The star that heralded Jesus’ birth, bright as it appeared, was to be obscured by the one to whom it pointed – the Messiah himself. Here we also see a parallel with John the Baptist. As Christ affirmed, “He was a burning and shining lamp” (John 5:35), but John nevertheless came only as a witness because “The true light that gives light to everyone was coming into the world” (John 1:8-9). Once Jesus’ ministry began, John’s “light” was dimmed by the rising of his successor. As John himself said using this very analogy, “He must wax, but I must wane” (John 3:30). But like the heavenly star that also preceded the Messiah’s birth, John the Baptist’s job was fully accomplished in the short but intense work which God intended for him. Both were powerful witnesses to the coming of the Messiah.
How does this apply to us? Although we may not live in the age which saw a heavenly light or a great prophetic “light” like John the Baptist pointing to Christ, the apostle Peter reminds us that “We also have the prophetic message as something completely reliable, and you will do well to pay attention to it, as to a light shining in a dark place, until the day dawns and the morning star rises in your hearts” (2 Peter 1:19). That “morning star” is Christ himself (Revelation 22:16); and the “prophetic message” is not so much all of prophecy as it is the prophetic message regarding the meaning and purpose of the coming of Christ.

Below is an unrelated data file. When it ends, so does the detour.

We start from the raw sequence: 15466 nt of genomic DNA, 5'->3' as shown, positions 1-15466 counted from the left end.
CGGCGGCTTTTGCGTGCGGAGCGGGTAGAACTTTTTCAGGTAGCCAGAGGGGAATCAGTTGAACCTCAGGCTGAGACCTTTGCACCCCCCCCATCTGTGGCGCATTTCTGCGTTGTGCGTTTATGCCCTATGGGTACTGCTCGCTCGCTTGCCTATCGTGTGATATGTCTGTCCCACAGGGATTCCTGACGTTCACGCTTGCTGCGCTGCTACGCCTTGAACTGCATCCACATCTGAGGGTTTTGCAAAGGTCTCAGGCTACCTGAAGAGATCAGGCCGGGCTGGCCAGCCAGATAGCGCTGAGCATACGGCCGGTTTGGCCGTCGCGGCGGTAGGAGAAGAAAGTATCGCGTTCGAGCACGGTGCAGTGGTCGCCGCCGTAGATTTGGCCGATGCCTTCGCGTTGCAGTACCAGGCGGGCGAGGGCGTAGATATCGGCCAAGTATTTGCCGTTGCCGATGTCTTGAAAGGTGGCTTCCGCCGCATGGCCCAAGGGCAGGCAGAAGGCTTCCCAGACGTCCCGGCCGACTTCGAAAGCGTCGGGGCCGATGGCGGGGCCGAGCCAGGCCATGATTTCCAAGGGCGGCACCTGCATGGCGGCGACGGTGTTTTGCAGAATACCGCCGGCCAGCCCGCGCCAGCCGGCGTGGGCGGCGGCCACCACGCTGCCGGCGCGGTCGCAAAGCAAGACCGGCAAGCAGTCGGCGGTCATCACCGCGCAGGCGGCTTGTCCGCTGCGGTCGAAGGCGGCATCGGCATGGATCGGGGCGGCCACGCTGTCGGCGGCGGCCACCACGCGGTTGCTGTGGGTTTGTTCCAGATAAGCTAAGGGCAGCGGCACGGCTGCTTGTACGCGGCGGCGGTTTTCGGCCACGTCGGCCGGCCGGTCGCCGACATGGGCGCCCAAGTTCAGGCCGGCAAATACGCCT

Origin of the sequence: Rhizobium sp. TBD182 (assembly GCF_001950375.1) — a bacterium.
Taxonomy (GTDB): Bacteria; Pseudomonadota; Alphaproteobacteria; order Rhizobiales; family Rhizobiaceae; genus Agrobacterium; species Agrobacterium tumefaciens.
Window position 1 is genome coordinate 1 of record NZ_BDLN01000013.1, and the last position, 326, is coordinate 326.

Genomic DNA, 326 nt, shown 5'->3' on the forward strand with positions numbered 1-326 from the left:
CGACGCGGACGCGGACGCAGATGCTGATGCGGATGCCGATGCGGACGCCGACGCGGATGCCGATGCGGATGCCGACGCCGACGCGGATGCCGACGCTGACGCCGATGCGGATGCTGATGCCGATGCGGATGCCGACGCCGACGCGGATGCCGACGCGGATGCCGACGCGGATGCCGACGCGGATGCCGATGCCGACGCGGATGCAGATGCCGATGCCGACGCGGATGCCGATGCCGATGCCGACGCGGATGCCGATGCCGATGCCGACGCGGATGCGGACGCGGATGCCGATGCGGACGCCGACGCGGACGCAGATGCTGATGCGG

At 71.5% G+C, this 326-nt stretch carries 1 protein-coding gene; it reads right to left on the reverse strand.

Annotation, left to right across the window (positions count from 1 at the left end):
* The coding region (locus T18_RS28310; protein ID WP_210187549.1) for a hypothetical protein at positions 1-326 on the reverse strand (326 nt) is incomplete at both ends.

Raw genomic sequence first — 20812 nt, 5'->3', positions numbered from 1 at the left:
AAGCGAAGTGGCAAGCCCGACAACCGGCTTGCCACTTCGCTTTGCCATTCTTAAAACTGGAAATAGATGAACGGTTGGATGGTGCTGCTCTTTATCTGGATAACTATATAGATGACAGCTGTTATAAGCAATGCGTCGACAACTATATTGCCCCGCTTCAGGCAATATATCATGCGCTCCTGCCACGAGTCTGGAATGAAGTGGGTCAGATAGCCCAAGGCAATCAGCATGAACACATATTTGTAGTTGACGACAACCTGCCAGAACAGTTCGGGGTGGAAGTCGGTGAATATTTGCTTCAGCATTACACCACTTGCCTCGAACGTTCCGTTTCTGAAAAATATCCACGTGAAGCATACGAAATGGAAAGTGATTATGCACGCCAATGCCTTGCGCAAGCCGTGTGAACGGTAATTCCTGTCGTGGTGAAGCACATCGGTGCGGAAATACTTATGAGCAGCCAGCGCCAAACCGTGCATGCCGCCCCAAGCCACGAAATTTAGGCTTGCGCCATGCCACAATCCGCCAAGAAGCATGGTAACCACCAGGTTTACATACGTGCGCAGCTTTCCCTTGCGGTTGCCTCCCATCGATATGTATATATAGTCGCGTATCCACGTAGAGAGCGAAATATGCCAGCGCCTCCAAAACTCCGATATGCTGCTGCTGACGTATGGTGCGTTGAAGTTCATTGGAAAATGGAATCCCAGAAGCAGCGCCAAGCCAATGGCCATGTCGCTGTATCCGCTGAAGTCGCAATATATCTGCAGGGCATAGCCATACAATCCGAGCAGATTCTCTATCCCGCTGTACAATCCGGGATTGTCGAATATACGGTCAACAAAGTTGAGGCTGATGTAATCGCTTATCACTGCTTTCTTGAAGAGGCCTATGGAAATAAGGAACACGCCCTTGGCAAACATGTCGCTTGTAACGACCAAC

The star of the nativity, the “lamp” of John the Baptist, and the “light shining in a dark place” were different announcements made available to different groups of people: the first to only a select few, the second to all who heard John, the third to all who come in contact with the word of God throughout the whole world. The three forms of announcement also increased in the level of understanding they provided those to whom they were given. Bright as the heavenly star may have appeared, powerful as John’s testimony may have been, we can be thankful that the announcement that has come to us is the fullest, clearest and most profound light of all.